Measuring ICU Performance in Value-Based Healthcare Era

Quality graphic
In the move to value-based payment for U.S. healthcare, performance measures will increase in importance, and will focus on clinical quality, resource utilisation, clinical practice improvement and meaningful use of electronic health record technology. Current performance measures, however, often lack validity and interdisciplinary measures are needed across the care continuum, according to a forthcoming article in the Journal of Critical Care. Current measures do not address core aspects of critical care medicine.

Albert P. Nguyen,  Department of Anesthesiology, Mayo Clinic, Rochester, MN, and colleagues have reviewed the U.S. National Quality Forum library of performance measures to ascertain what measures are relevant for critical care, and to expose gaps and opportunities for future performance measurement.

As at January 2016, the authors found just 10 performance measures pertaining specifically to critical care:

  • Risk-adjusted prolonged intubation
  • Urinary catheter-associated UTI for ICU patients
  • Central line catheter-associated bloodstream infection rate for ICU and high-risk nursery patients
  • Blood culture timing for patients in the ICU
  • ICU venous thromboembolism prophylaxis
  • Severe sepsis and septic shock: management bundle
  • Postoperative respiratory failure rate
  • ICU LOS
  • ICU: inhospital mortality rate
  • ICU patients with care preferences documented

They advise that “caution is necessary before connecting the dots between trial results, guidelines, performance metrics, and payment.”

Process, outcome and structure performance measures should be considered, say Nguyen and colleagues. For example, patients to nurse ratio and high-intensity intensivist staffing have strong validation in the literature.

They conclude that refined performance measures will allow measurement of the effects of critical care medicine in the continuum of care and demonstrate the value of high-cost intensive care to critical care medicine physicians, their patients, and the public.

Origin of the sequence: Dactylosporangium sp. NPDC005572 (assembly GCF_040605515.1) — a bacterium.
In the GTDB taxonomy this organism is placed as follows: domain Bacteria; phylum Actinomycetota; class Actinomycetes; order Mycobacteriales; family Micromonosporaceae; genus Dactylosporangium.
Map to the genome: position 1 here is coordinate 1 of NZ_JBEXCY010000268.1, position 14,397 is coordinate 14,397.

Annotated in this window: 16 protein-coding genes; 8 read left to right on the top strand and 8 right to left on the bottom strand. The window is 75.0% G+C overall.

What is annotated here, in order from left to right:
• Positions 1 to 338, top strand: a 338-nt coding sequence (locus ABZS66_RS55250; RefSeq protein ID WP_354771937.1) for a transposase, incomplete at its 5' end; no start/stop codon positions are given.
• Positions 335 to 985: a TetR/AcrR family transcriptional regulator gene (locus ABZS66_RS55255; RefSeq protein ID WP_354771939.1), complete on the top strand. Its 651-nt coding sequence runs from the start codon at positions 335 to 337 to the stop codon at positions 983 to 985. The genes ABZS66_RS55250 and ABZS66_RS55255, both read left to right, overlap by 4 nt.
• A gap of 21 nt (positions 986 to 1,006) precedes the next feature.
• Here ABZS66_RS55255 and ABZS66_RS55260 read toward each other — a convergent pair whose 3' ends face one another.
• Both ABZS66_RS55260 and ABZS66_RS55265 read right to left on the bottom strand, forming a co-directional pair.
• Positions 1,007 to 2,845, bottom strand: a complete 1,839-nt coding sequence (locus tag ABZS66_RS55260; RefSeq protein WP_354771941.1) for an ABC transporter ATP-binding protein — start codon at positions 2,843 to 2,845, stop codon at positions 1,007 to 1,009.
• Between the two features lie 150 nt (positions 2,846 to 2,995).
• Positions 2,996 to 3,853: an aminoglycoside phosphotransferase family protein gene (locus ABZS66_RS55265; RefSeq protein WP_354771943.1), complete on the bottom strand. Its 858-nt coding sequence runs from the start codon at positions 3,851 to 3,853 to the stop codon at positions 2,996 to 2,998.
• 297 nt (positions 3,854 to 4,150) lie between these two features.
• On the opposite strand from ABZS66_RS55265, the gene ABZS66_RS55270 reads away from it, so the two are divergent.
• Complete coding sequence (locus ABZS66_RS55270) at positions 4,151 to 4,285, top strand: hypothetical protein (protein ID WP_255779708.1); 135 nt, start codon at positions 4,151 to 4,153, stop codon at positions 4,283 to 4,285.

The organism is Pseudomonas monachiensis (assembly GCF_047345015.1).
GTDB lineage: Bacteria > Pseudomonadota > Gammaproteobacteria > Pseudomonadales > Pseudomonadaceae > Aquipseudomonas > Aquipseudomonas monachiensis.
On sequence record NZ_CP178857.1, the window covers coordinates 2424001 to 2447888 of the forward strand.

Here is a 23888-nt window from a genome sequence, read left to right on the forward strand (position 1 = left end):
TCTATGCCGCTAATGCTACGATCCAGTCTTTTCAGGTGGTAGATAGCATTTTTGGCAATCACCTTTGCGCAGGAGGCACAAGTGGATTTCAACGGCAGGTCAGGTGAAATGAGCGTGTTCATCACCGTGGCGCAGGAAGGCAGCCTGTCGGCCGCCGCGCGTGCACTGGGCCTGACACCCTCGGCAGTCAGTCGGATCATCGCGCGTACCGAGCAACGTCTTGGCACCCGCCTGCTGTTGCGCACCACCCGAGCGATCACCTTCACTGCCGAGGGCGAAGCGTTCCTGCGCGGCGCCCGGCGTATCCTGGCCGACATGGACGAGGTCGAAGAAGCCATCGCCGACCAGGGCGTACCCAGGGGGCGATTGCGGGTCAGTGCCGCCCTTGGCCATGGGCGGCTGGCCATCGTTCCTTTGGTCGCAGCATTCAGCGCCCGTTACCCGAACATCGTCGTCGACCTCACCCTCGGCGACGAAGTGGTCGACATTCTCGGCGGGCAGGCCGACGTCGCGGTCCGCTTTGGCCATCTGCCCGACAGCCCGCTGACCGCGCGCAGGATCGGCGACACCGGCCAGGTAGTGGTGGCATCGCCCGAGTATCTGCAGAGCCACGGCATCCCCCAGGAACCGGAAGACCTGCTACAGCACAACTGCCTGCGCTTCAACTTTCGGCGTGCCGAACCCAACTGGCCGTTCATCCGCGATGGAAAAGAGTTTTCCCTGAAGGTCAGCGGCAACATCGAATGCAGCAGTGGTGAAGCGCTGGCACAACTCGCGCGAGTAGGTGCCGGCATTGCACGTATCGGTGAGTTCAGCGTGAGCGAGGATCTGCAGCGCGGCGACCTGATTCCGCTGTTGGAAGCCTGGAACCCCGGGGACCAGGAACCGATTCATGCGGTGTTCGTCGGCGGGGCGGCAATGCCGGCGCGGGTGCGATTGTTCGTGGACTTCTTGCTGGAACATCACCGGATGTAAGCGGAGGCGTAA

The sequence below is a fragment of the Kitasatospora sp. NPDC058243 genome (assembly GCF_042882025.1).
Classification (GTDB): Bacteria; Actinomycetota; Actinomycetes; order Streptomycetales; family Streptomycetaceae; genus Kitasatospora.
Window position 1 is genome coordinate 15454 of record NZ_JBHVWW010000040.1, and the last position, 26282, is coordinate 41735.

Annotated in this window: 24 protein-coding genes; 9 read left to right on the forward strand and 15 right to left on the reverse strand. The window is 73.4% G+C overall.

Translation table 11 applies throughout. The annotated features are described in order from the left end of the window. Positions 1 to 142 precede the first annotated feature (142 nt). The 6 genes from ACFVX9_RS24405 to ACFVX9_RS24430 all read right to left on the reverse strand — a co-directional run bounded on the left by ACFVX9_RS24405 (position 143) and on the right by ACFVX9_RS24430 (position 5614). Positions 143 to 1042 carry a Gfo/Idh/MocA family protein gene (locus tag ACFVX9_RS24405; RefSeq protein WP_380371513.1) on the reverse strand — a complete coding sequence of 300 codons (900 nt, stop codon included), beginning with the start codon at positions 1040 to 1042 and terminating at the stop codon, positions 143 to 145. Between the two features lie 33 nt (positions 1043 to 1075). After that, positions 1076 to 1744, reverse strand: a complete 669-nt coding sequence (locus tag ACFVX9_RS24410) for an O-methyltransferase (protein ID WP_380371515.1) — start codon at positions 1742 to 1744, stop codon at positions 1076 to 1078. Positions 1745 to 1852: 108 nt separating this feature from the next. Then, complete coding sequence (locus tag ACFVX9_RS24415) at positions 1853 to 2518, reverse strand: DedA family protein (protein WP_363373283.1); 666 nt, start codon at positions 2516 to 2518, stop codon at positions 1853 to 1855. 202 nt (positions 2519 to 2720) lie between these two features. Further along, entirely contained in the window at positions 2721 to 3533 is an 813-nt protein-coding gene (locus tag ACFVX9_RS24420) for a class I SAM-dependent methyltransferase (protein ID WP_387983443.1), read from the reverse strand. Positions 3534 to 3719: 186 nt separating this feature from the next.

See Also: a Canadian Critical Care Knowledge Translation Network (aC3KTion Net)

ICU Staffing in the USA: Latest report from Leapfrog


The Leapfrog Group’s 2015 Hospital Survey shows that less than half of ICUs meet recommended standards - one or more board-certified intensivists on staff, exclusively providing care in the ICU, available for eight hours per day, seven days a week, and for intensivists to return calls within five minutes, 95 percent of the time.

Castlight Health’s analysis of the survey data showed that staffing standards varied by state. In no state did 90 percent or more hospitals meet the standard. In 2007 30 percent of hospitals met the standard, and in 2015 this increased to 47 percent.



Image credit: Pixabay (top); Castlight Health (above)

References:

Nguyen AP, Hyder JA, Wanta BT, Stelfox HT, Schmidt U (2016) Measuring intensive care unit performance after sustainable growth rate reform: An example with the National Quality Forum metrics. J Crit Care, 36: 81-4. doi: 10.1016/j.jcrc.2016.06.009

Castlight Health; The Leapforg Group (2016) Intensive care unit physician staffing: data by hospital on nationally standardized metrices. Available from http://www.leapfroggroup.org/sites/default/files/Files/Castlight-Leapfrog-ICU-Physician-Staffing-Report-2016.pdf


Published on : Fri, 29 Jul 2016


Print as PDF

value-based healthcare, performance measurements, metrics, performance, quality improvement, critical care In the move to value-based payment for U.S. healthcare, performance measures will increase in importance, and will focus on clinical quality, resource utilisation, clinical practice improvement and meaningful use of electronic health record technology. Cu

No comment


Please login to leave a comment...

Highlighted Products